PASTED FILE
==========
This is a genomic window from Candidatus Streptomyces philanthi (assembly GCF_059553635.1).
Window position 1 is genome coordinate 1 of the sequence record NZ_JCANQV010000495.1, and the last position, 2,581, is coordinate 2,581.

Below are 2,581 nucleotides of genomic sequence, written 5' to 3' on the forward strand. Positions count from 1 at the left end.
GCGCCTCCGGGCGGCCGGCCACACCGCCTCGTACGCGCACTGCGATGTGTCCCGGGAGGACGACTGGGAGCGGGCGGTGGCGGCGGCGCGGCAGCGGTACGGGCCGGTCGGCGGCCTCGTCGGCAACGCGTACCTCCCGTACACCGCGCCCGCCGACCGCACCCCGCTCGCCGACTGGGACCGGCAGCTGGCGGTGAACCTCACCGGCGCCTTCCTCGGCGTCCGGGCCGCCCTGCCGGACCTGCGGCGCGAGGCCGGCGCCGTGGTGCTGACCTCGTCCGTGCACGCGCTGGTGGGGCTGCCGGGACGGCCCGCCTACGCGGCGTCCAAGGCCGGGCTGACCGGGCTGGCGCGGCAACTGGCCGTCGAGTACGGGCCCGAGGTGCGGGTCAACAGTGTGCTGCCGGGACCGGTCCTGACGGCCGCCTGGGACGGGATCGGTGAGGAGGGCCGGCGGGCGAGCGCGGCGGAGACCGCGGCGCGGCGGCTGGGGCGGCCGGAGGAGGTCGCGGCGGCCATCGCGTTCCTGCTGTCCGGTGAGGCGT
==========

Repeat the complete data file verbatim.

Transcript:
This is a genomic window from Candidatus Streptomyces philanthi (assembly GCF_059553635.1).
Window position 1 is genome coordinate 1 of the sequence record NZ_JCANQV010000495.1, and the last position, 2,581, is coordinate 2,581.

Below are 2,581 nucleotides of genomic sequence, written 5' to 3' on the forward strand. Positions count from 1 at the left end.
GCGCCTCCGGGCGGCCGGCCACACCGCCTCGTACGCGCACTGCGATGTGTCCCGGGAGGACGACTGGGAGCGGGCGGTGGCGGCGGCGCGGCAGCGGTACGGGCCGGTCGGCGGCCTCGTCGGCAACGCGTACCTCCCGTACACCGCGCCCGCCGACCGCACCCCGCTCGCCGACTGGGACCGGCAGCTGGCGGTGAACCTCACCGGCGCCTTCCTCGGCGTCCGGGCCGCCCTGCCGGACCTGCGGCGCGAGGCCGGCGCCGTGGTGCTGACCTCGTCCGTGCACGCGCTGGTGGGGCTGCCGGGACGGCCCGCCTACGCGGCGTCCAAGGCCGGGCTGACCGGGCTGGCGCGGCAACTGGCCGTCGAGTACGGGCCCGAGGTGCGGGTCAACAGTGTGCTGCCGGGACCGGTCCTGACGGCCGCCTGGGACGGGATCGGTGAGGAGGGCCGGCGGGCGAGCGCGGCGGAGACCGCGGCGCGGCGGCTGGGGCGGCCGGAGGAGGTCGCGGCGGCCATCGCGTTCCTGCTGTCCGGTGAGGCGT